Note: The IWW has been in contact with SOLE organizers, who have expressed support for the organizing drive. Robert Overmyer was not a member of the IWW when he published this letter to the editor. We republished the letter here due to the merit of his personal story.
SOLE's struggle should start at the 'U' itself
To the Daily:
I commend Students Organizing for Labor Equality for its stance in favor of fair and decent work conditions for the employees of companies doing business with the University. However, as the saying goes, charity begins at home.
As an employee of the University, I have been subjected to a hostile work environment for more than a one-year period. Staff members have been laid-off under curious conditions, rehired as temporary employees without benefits and then laid-off again. When the department rehired workers for the second time, those employees who previously questioned departmental policies and procedures were not called back to work again.
When I was rehired as a temporary employee without benefits, I asked that my benefits be restored. I was told that would not be possible because of University policy. When I asked for a list of employees whose status was changed from "permanent" to "temporary" under University policy, a representative from the Freedom of Information Office told me that no such list existed. However, this list probably does exist. One could only imagine how difficult the ongoing negotiations between MCare and Blue Cross would be without knowing how many University employees receive benefits and how many do not.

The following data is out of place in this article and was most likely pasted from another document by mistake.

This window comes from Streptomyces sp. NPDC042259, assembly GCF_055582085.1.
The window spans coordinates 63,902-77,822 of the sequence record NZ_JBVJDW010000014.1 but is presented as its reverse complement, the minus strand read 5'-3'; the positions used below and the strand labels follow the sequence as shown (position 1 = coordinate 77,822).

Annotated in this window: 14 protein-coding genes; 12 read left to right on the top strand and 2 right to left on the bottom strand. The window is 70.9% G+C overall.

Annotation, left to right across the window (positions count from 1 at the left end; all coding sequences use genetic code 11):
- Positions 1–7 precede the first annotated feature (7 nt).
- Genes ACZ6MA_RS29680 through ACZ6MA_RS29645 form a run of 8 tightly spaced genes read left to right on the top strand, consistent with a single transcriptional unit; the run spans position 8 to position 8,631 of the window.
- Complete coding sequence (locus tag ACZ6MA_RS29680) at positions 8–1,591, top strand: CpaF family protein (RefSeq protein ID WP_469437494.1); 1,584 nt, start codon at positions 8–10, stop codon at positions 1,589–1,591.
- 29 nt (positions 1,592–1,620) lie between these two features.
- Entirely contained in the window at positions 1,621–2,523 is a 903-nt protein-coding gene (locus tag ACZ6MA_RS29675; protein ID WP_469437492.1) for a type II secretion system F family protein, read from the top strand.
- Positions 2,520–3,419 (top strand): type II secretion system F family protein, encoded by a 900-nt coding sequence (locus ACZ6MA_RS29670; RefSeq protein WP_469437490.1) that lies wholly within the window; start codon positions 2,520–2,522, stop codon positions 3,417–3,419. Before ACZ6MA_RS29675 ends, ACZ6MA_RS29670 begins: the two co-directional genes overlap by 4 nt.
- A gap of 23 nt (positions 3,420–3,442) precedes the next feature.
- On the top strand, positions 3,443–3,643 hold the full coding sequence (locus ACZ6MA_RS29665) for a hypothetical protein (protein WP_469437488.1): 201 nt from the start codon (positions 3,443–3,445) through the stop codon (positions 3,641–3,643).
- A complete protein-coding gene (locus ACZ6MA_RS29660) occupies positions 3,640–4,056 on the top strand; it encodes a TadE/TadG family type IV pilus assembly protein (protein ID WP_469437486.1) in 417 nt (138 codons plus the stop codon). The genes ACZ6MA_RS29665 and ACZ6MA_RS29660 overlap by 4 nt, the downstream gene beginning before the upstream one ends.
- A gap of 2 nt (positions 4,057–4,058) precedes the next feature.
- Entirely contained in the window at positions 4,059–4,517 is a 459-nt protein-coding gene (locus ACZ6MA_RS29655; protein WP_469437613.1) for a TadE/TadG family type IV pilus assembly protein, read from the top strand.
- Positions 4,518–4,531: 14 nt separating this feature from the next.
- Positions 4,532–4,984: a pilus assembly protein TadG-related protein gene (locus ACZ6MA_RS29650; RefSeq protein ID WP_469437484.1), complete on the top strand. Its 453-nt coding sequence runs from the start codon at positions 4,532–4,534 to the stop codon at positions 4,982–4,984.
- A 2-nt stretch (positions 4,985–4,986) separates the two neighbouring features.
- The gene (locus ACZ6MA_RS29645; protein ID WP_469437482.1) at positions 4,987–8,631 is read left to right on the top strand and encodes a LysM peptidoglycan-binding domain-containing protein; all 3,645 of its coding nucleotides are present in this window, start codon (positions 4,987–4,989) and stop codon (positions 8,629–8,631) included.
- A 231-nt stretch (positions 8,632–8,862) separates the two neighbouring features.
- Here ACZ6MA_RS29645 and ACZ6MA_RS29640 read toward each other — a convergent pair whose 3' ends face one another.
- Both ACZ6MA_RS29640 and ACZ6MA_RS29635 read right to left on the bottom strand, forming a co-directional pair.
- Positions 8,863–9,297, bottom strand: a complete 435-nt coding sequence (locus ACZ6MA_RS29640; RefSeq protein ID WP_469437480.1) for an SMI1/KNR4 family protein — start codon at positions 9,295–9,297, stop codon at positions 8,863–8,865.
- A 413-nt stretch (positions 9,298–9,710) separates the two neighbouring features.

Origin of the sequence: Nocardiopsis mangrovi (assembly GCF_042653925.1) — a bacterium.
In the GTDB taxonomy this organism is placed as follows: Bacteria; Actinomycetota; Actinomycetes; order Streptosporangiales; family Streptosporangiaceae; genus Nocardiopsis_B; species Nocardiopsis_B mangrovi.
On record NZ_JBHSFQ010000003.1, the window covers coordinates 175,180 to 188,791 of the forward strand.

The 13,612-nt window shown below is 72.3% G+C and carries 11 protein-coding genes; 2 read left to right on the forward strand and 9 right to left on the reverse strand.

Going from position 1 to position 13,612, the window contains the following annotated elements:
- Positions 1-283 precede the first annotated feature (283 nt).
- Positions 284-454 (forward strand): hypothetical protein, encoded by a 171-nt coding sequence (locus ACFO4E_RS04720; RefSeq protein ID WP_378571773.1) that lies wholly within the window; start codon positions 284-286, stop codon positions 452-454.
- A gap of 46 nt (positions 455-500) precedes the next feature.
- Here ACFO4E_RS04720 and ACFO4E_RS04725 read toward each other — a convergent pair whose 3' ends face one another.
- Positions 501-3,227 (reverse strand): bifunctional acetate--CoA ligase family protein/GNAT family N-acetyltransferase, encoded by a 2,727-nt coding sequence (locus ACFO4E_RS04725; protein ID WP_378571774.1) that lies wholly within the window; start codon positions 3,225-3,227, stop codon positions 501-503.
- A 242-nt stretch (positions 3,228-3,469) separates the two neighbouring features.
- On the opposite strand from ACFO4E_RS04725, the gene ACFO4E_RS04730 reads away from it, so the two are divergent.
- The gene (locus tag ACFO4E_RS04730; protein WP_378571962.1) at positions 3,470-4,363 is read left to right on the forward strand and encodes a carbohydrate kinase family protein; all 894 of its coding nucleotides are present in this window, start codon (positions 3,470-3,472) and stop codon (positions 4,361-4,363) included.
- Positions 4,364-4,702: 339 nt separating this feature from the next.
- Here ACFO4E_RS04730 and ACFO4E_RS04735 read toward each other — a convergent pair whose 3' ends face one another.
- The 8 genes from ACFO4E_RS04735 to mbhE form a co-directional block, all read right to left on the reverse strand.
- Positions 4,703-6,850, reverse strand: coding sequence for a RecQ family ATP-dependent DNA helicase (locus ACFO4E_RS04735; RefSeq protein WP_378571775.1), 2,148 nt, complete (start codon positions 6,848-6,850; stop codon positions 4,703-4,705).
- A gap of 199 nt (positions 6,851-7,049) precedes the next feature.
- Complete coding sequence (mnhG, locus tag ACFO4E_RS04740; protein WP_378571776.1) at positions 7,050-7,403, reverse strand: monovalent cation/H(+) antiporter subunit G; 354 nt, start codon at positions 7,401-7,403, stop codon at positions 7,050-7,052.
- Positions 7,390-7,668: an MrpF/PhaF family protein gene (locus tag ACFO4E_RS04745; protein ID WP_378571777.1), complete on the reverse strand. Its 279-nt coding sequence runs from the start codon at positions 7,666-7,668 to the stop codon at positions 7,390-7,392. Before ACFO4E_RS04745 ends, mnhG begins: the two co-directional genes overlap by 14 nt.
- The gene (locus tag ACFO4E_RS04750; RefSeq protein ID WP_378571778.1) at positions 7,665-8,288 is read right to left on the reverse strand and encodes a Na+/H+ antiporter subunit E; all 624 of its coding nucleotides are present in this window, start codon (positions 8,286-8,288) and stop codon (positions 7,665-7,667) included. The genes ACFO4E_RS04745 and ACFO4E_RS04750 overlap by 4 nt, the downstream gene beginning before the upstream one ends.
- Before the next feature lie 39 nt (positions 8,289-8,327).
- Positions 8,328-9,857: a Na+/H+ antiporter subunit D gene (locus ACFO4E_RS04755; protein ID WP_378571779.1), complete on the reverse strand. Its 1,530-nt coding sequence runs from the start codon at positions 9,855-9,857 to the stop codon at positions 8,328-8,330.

During this time, my department also had incidents in which signed time sheets were altered. Some staff members made more than their signed time sheets indicated, others were paid when they were not present at work and an evaluation process was implemented that harassed uncooperative employees through unfavorable evaluations.
Each situation I refer to in this letter was documented and submitted to the Office of University Audits. In addition, this documentation was submitted to the Department of Public Safety, which, after a six-week investigation, concluded that I should talk about the situation with the same supervisors who were cited in the report. Moreover, the information submitted to the Office of University Audits and DPS was then used for retaliation and concealment of facts.
Meanwhile, my department head was traveling to conferences around the world. New office furniture, a flat-screen TV and carpeting were installed in his office. Also, a new kitchen - complete with running water, a stainless-steel mini refrigerator and a dishwasher - was built in the director's office.
As I've said, I believe SOLE's struggle is a fair and worthwhile cause. However, until the University consistently treats its employees in a fair and respectful manner, I would not expect it to require this of the companies that it does business with.